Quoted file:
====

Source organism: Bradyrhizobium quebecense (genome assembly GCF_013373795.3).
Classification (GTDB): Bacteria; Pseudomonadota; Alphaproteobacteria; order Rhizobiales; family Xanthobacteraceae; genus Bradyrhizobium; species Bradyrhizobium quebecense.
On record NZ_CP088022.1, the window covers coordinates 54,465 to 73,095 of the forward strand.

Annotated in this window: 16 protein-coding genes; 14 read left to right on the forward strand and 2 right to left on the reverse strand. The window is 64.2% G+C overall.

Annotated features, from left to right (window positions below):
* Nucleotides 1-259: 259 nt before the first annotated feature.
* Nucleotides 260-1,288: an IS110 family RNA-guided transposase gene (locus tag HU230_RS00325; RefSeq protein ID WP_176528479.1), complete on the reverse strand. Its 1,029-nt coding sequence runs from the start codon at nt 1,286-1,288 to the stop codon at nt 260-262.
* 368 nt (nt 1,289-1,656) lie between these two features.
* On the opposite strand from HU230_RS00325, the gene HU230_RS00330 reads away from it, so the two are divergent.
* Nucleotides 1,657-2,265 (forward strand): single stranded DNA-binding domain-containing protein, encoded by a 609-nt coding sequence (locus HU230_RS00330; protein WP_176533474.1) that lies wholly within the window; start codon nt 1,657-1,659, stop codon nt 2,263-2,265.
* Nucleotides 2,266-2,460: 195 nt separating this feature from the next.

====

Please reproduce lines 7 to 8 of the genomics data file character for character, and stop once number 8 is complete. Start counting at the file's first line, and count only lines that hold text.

* Nucleotides 260-1,288: an IS110 family RNA-guided transposase gene (locus tag HU230_RS00325; RefSeq protein ID WP_176528479.1), complete on the reverse strand. Its 1,029-nt coding sequence runs from the start codon at nt 1,286-1,288 to the stop codon at nt 260-262.
* 368 nt (nt 1,289-1,656) lie between these two features.